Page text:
Not talking about the on-field product, but the Stadium Operations folks:
With rain falling for hours and no start time announced until shortly before 9 p.m., hordes of fans began leaving the Stadium and heading home - some who said they had been advised that the game had been called by Yankee employees who walked the concourse holding pinstriped "How may I help you?" signs.I understand and I totally support a firm stance on these sorts of rules, but sometimes common sense needs to intervene. When you have fans hanging around for 2 hours before being told the game was called, only to have the game start soon after, the team should have relaxed their "no readmittance" policy. It was a damp, rainy, cool night against their rivals. Couldn't someone in a position of authority have the presence of mind to say: "The team sure could use these fans IN the Stadium"? Guess not. Rules are rules.
When a 9:20 p.m. start time was eventually announced over the public address system, a crowd on the sidewalk outside Gate 6 tried to get back into the Stadium, only to have the employees working the turnstiles promptly close the doors in their faces. Panicked fans began racing up and down the sidewalk, trying to find a way back into the ballpark, while others remained at Gate 6 either pleading or demanding to be let back in.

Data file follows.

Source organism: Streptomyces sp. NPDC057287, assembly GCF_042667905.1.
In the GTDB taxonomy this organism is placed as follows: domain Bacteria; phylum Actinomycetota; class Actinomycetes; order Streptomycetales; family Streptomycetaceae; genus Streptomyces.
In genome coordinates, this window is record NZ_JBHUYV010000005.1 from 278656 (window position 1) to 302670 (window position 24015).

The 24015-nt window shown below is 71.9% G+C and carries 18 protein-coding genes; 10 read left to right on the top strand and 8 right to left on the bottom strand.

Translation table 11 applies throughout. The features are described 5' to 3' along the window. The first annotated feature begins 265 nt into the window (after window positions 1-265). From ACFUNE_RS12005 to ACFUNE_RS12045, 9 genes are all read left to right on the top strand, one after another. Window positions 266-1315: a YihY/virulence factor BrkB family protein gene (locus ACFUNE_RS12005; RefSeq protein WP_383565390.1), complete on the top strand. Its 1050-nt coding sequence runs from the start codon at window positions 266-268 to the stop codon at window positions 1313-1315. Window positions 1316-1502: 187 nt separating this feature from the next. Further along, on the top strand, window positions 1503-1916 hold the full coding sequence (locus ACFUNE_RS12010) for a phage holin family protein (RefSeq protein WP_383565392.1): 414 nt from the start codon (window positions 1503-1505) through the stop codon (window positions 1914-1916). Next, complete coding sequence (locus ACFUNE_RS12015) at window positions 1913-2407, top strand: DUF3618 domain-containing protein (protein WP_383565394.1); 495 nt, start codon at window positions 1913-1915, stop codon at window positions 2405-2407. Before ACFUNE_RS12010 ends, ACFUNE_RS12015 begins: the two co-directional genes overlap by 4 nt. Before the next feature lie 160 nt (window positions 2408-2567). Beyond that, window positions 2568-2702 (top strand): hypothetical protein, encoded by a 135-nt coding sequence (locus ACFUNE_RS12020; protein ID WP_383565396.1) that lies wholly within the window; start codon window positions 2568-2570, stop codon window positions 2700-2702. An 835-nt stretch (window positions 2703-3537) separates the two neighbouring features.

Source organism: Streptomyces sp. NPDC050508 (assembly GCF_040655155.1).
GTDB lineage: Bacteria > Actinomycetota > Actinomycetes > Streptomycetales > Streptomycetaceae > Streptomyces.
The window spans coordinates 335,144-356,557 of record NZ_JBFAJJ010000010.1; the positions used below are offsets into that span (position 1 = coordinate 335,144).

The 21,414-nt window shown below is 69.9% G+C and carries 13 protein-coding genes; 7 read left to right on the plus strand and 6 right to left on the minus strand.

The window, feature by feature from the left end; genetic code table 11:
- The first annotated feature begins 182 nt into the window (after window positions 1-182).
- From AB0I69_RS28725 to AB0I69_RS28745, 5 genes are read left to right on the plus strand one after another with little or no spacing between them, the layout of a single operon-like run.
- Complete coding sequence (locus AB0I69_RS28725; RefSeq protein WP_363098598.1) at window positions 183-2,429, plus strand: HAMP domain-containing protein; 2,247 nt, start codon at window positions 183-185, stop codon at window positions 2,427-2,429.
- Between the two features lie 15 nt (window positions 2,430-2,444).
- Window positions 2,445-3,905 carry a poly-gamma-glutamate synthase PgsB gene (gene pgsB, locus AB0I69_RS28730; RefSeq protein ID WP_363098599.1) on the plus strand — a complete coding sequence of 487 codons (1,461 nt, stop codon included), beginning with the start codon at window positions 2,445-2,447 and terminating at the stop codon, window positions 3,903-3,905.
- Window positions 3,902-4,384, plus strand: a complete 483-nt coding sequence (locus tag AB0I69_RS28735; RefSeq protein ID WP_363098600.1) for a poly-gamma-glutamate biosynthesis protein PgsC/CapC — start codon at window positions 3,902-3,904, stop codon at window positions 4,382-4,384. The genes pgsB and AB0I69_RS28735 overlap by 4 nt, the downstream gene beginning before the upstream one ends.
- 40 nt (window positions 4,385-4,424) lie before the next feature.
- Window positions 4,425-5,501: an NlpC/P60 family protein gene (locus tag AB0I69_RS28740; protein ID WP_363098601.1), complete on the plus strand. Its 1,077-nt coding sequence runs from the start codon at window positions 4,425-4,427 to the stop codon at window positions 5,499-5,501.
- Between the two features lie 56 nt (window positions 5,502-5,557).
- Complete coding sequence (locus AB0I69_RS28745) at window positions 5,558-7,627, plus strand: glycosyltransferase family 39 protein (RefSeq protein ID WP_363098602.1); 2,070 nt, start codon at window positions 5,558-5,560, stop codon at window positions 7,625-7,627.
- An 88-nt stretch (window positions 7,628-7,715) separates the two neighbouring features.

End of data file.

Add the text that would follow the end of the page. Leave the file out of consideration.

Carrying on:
Jason Zillo, a Yankee spokesman, said the team has a firm no-reentry policy. He also said the NYPD and Stadium security hadn't let any fans back into the ballpark.
But this is NY and these are the Yankees and this is your New
World Stadium Order. Get used to being strong-armed by security, ushers and other sorts of staff.
I can't wait to fork over some hard-earned money to go get treated like crap.
UPDATE: Ross at NYYStadiumInsider has a great write-up on this mess:
As we mentioned in a previous post, the "How May I Help You" people are useless, and should not be trusted for any information of value, especially whether or not a game has been postponed.
The Yankees (in typical Yankee fashion) did not properly inform their employees, but people are also to blame for trusting the word of security guards and the "How May I Help You" people, instead of waiting for an official announcement of the postponement. The Yankees then added to the frustration by allowing some people back in, then closing the gates for re-entry, and then opening them once again. Combine poorly trained employees, with a complete breakdown of communication, throw in some frustrated fans who had been drinking for hours, and you have the recipe for a near-riot.